In a flash, one of the students leaps to his feet and shoves the table across the floor. "Don't anybody move or I'll blow myself up!" he screams while pulling open his loose jacket to reveal a bomb strapped to his chest. There is a moment of stunned silence, not that anyone in the class believes there's a threat of being blown up but that one of them has become the threat.

"That was a little surprise for you," Ricardo chuckles. "How many of you realized beforehand that he had a bomb under the jacket?" No one. "How many of you suspected he had a bomb on?" One fellow says he'd noticed the jacket but figured he had a vest on underneath.

"You noticed that, but you shrugged it off," Ricardo concludes. "Well, we lied. We told you there were five things, but there were six, because terrorists don't play by the rules."

Earlier that day, Ricardo had summed up the future of terrorism in America this way: "It's far from over, definitely far from over. We're not going to see terrorism go away. They'll just change their methods. I want to help people to at least have a fighting chance to survive." Indeed, a week later, Richard C. Reid tried to light explosives in his shoes during American Airlines Flight 63 from Paris to Miami. Fast-acting crew members and passengers foiled the attempt.

Philbrick also expects more trouble. "Right now, terrorists are walking onto buses and into restaurants in Israel and blowing themselves up," he says. "Why aren't they doing that in Florida yet? The FBI has their thumb on everyone now, keeping them down. They do that in Israel; they'll be doing that here. Absolutely, positively."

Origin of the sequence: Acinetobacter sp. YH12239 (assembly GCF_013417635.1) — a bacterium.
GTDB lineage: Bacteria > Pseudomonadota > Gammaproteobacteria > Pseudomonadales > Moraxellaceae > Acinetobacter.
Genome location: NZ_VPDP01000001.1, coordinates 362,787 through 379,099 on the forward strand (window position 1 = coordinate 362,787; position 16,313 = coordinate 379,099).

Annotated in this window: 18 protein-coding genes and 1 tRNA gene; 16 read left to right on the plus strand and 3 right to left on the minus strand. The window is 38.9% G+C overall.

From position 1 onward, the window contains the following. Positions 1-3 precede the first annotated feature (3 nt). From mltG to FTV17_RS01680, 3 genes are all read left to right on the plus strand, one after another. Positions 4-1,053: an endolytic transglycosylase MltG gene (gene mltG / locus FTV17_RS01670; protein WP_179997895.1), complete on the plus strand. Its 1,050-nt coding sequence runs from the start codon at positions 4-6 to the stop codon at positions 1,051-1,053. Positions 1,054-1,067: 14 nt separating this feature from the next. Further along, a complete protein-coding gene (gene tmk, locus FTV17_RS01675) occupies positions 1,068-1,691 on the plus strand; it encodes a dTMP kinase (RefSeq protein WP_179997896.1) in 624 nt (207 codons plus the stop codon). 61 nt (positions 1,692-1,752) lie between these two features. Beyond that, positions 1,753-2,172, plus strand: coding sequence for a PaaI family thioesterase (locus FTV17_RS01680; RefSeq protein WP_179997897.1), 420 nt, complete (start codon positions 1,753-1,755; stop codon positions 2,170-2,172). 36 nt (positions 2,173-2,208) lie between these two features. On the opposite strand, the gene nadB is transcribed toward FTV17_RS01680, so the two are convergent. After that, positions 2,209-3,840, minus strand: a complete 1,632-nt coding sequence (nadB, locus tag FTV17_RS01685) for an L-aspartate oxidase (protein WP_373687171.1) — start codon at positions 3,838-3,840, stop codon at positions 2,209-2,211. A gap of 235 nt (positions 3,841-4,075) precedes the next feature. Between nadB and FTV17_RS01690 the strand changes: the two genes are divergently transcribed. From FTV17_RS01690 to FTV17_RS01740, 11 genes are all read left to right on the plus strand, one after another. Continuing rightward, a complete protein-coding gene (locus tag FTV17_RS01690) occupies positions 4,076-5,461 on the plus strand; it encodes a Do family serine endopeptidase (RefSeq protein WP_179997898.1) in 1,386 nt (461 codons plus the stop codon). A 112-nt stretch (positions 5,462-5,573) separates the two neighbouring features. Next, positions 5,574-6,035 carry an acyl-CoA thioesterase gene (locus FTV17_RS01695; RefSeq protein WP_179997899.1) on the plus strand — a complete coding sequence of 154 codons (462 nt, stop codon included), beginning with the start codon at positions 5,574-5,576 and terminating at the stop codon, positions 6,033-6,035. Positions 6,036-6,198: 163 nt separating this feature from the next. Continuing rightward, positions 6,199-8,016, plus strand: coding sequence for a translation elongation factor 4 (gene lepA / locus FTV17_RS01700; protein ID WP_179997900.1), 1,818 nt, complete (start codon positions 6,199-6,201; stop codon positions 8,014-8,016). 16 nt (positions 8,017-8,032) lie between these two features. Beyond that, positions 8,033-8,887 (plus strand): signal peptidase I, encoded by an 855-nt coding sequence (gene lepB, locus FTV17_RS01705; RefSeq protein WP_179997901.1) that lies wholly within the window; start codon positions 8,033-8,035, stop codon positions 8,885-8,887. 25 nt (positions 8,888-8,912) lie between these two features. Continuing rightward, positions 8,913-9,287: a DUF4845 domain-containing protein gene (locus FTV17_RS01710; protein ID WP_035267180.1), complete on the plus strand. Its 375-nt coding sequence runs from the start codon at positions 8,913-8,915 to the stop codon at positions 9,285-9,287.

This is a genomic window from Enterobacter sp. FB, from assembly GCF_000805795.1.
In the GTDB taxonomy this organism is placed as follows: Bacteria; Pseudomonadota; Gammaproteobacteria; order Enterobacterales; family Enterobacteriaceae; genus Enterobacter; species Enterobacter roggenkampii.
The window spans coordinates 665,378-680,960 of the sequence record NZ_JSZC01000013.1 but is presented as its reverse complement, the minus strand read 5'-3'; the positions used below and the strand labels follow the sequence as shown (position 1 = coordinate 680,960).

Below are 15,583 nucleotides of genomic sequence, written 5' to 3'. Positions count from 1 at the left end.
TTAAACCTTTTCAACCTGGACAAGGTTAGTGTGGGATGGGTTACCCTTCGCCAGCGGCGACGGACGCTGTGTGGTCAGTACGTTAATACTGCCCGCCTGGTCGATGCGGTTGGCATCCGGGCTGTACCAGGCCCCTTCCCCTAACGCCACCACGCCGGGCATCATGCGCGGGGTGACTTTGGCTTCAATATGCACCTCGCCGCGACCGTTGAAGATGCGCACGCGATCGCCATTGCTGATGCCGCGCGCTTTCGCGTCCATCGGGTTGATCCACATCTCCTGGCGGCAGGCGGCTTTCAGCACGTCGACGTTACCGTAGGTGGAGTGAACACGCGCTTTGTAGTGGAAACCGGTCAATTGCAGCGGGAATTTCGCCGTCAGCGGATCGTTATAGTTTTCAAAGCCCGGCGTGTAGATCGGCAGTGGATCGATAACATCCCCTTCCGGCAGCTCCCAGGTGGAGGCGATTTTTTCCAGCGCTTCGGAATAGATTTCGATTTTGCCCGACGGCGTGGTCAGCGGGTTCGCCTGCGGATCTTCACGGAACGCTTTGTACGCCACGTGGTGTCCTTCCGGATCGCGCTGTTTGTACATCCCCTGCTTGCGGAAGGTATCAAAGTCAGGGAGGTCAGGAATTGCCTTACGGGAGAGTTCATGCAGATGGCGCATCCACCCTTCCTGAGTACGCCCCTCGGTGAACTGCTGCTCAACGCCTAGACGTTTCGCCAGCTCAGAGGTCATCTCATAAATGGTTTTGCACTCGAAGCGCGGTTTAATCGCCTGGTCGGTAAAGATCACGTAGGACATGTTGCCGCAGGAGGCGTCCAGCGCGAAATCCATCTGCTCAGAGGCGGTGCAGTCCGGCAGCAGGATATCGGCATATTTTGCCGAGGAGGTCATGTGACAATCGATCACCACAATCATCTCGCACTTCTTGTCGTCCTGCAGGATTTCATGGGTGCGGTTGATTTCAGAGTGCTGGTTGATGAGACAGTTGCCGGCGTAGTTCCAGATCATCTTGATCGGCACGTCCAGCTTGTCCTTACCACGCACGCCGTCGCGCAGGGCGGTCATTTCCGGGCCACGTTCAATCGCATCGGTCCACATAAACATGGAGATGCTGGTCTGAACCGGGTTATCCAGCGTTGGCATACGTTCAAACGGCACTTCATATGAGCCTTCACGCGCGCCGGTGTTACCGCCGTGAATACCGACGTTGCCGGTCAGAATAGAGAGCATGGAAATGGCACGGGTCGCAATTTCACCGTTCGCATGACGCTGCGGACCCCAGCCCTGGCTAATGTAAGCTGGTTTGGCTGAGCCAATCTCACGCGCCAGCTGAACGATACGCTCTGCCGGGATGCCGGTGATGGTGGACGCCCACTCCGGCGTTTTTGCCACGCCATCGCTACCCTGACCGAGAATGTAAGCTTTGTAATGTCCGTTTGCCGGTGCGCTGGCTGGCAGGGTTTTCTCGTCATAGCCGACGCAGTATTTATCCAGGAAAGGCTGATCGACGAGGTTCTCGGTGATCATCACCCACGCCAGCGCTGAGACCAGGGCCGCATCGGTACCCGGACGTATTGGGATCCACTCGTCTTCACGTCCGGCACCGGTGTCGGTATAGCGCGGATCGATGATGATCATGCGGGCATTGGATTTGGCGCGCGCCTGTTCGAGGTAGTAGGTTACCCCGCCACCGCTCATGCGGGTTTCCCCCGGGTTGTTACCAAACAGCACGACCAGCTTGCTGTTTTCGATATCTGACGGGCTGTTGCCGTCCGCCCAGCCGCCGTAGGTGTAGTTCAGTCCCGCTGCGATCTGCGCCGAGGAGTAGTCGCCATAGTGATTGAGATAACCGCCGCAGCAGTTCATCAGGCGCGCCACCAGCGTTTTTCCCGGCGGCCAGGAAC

That sentiment is shared by many, and it's an outlook that spurred Ellen Dyer, a middle-aged Broward County school teacher, to attend the class with her husband, J.J. He'd enrolled in self-defense courses at IPS in the past, but his wife had resisted his suggestions that she join him. "After September 11, I felt I needed to do something," she says during a break in the seminar. "I felt that I couldn't wait for someone else to lead."

Later in the evening, she's sitting in a makeshift airplane cabin in a front seat of two parallel rows, the rest of the pupils seated behind her.

"Tonight, we'll learn how to survive a terrorist hijacking of an airplane," Ricardo tells the group. "If you choose to use it, it might make the difference between living or dying, fighting or submitting, surviving. Know that you have options."

Suddenly, Fernando Gallego, the mad bomber from earlier that evening, yanks Dyer from her seat and puts a rubber knife to her throat.

"What do you do?" Ricardo asks the passengers.

"Wait and observe," says one man.

"Look around and assess the situation," another man chimes in.

"Wrong, wrong, wrong," Ricardo lashes out. "How many of you have kids?" Most raise their hands. "What would you do if it was your kid up there? Would you get up?"

"Absolutely," asserts one man who has 2- and 3-year-old kids.

"If you're going to react at all, it's got to be immediately," Ricardo instructs. "You know what the real killer is? Time. Fear gets worse as time goes on. The minute they take a hostage, you're going to do something." Ricardo moves toward Gallego and taps two passengers on the way, instructing them, "Let's go!" He stops and says, "What I've done is become a leader. People will act when they're led."

Philbrick watches some of the self-defense exercises from the back of the room, at other times answering phone calls and talking to customers. After one conversation, he can't resist approaching a New Times writer who is observing the course. "This is the kind of stuff I get," he says. He hands over a memo that an acquaintance living in Hollywood had just delivered to him. "He thinks his neighbor is a terrorist because he fits the profile." The memo points out that the neighbor, among other things, is a foreigner, pays rent and bills in cash, and has gotten checks from a Texas-based outfit called the Homeland Foundation -- which is suspiciously similar to the Holy Land Foundation that the federal government claims is a front for terrorist fundraising, Philbrick points out. Residents have handed him three similar reports about other individuals this fall.

"I'll have to call the FBI in the morning and tell them about this," he says, sounding more annoyed than anything else. "I can hear them now. They'll say, "Philbrick, what is it this time?'"